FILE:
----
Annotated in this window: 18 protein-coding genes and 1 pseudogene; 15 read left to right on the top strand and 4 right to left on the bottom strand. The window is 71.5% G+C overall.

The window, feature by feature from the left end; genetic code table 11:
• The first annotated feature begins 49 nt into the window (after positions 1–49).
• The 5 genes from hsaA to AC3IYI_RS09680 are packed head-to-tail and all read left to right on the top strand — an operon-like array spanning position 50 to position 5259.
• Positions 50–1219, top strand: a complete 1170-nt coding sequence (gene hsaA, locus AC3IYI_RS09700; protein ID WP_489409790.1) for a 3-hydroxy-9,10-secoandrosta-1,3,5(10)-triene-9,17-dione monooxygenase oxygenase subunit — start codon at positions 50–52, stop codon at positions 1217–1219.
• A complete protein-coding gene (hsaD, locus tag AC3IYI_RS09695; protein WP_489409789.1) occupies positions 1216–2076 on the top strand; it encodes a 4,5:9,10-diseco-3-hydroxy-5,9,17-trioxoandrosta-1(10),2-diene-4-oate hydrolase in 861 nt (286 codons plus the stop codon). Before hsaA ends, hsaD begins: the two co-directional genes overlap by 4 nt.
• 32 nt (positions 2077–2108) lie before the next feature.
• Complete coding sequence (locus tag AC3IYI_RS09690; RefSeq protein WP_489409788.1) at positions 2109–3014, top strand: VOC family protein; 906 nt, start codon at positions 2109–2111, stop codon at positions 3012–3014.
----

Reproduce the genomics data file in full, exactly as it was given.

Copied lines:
Annotated in this window: 18 protein-coding genes and 1 pseudogene; 15 read left to right on the top strand and 4 right to left on the bottom strand. The window is 71.5% G+C overall.

The window, feature by feature from the left end; genetic code table 11:
• The first annotated feature begins 49 nt into the window (after positions 1–49).
• The 5 genes from hsaA to AC3IYI_RS09680 are packed head-to-tail and all read left to right on the top strand — an operon-like array spanning position 50 to position 5259.
• Positions 50–1219, top strand: a complete 1170-nt coding sequence (gene hsaA, locus AC3IYI_RS09700; protein ID WP_489409790.1) for a 3-hydroxy-9,10-secoandrosta-1,3,5(10)-triene-9,17-dione monooxygenase oxygenase subunit — start codon at positions 50–52, stop codon at positions 1217–1219.
• A complete protein-coding gene (hsaD, locus tag AC3IYI_RS09695; protein WP_489409789.1) occupies positions 1216–2076 on the top strand; it encodes a 4,5:9,10-diseco-3-hydroxy-5,9,17-trioxoandrosta-1(10),2-diene-4-oate hydrolase in 861 nt (286 codons plus the stop codon). Before hsaA ends, hsaD begins: the two co-directional genes overlap by 4 nt.
• 32 nt (positions 2077–2108) lie before the next feature.
• Complete coding sequence (locus tag AC3IYI_RS09690; RefSeq protein WP_489409788.1) at positions 2109–3014, top strand: VOC family protein; 906 nt, start codon at positions 2109–2111, stop codon at positions 3012–3014.